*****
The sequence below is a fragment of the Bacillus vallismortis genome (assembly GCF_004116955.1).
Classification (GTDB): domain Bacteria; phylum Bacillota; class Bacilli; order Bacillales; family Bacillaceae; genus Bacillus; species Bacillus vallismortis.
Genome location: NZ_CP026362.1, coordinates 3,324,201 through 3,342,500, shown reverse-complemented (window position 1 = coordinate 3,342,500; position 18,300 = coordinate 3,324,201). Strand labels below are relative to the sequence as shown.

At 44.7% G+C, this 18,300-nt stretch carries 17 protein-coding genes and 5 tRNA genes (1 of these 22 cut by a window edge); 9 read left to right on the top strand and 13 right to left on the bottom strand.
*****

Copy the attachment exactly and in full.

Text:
The sequence below is a fragment of the Bacillus vallismortis genome (assembly GCF_004116955.1).
Classification (GTDB): domain Bacteria; phylum Bacillota; class Bacilli; order Bacillales; family Bacillaceae; genus Bacillus; species Bacillus vallismortis.
Genome location: NZ_CP026362.1, coordinates 3,324,201 through 3,342,500, shown reverse-complemented (window position 1 = coordinate 3,342,500; position 18,300 = coordinate 3,324,201). Strand labels below are relative to the sequence as shown.

At 44.7% G+C, this 18,300-nt stretch carries 17 protein-coding genes and 5 tRNA genes (1 of these 22 cut by a window edge); 9 read left to right on the top strand and 13 right to left on the bottom strand.